Drs. Silvia Dragoni and Patric Turowski, NAVBO Member, are the guest editors, and invite you to submit a contribution for this special issue. Submissions may be either a full paper or a communication based on research in any area of vascular biology, or it may be a focused review article.
Submissions are due March 30, 2020
MDPI Cells is an open access journal with a current IF of 5.7
Articles will be published immediately after acceptance
Colleagues may be eligible for discounted publication charges (limited availability on a first come first serve basis; please send an email to Dr. Turowski)
If you plan to submit a review article please provide either editor or Janet Yan at the editorial office (email@example.com) with a title and brief description at your earliest convenience, in order to avoid multiple reviews covering the same material.
The editors wish to be notified if you plan to submit a paper.
Patric Turowski -firstname.lastname@example.org
Silvia Dragoni - email@example.com
Welcome to our New Members:
Oklahoma Medical Research Foundation
Oklahoma Medical Research Foundation
BMX Represses Thrombin-PAR1-Mediated Endothelial Permeability and Vascular Leakage During Early Sepsis Circulation Research Bone marrow kinase on the X chromosome (BMX) is highly expressed in the arterial endothelium from the embryonic stage to the adult stage in mice. It is also expressed in microvessels and the lymphatics in response to pathological stimuli. Read more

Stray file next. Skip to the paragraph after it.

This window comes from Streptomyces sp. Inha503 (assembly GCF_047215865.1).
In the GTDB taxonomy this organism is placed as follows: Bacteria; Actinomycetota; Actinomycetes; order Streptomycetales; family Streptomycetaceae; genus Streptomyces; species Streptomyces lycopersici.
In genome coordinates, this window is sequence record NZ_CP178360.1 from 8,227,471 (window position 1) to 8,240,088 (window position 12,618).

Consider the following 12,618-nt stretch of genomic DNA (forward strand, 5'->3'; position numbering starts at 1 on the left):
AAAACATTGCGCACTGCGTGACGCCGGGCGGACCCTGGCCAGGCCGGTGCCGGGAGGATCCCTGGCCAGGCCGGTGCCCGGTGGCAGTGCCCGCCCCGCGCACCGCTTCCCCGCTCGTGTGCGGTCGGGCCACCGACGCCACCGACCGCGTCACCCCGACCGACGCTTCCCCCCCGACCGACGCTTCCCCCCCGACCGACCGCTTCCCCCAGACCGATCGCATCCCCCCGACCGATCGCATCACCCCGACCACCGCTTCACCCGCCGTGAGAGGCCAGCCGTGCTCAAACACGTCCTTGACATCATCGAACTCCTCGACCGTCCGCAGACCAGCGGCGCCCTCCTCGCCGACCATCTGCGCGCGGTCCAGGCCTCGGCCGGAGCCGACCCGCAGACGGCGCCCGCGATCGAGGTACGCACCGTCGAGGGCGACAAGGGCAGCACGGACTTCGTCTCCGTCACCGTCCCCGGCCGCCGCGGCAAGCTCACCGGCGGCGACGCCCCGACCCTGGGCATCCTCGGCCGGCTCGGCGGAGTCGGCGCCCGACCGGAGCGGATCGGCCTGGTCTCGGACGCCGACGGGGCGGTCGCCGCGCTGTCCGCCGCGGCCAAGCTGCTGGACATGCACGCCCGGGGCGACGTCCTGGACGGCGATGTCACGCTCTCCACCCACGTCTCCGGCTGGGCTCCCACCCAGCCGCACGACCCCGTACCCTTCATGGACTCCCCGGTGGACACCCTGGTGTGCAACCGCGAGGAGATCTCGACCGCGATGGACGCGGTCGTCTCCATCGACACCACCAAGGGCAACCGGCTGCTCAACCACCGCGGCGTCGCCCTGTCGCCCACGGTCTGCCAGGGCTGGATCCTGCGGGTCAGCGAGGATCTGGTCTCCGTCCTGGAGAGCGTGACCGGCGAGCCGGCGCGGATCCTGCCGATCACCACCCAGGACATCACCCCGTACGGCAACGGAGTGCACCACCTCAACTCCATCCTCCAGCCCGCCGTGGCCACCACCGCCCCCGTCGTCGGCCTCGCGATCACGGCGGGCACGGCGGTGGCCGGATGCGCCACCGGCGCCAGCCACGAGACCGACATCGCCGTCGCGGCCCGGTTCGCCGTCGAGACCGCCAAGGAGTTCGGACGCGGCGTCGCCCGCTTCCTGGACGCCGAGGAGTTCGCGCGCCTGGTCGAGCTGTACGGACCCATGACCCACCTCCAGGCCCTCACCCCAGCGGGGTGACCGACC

Distinct cellular roles for PDCD10 define a gut-brain axis in cerebral cavernous malformation Science Translational Medicine Cerebral cavernous malformation (CCM) is a genetic, cerebrovascular disease. Familial CCM is caused by genetic mutations in KRIT1, CCM2, or PDCD10. Disease onset is earlier and more severe in individuals with PDCD10 mutations. Read more
Three-Dimensional Imaging Provides Detailed Atherosclerotic Plaque Morphology and Reveals Angiogenesis after Carotid Artery Ligation Circulation Research Rationale: Remodeling of the vessel wall and the formation of vascular networks are dynamic processes that occur during mammalian embryonic development and in adulthood. Plaque development and excessive neointima formation are hallmarks of atherosclerosis and vascular injury. Read more
VEGF-C-driven lymphatic drainage enables immunosurveillance of brain tumours Nature Immune surveillance against pathogens and tumours in the central nervous system is thought to be limited owing to the lack of lymphatic drainage. Read more
PERK inhibition mitigates restenosis and thrombosis - a potential low-thrombogenic anti-restenotic paradigm JACC: Basic to Translational Science Background: Drug-eluting stents (DES) represent the main-stream management of restenosis following treatments of occlusive cardiovascular diseases. However, DES cannot eliminate instent restenosis yet exacerbate thrombogenic risks. Read more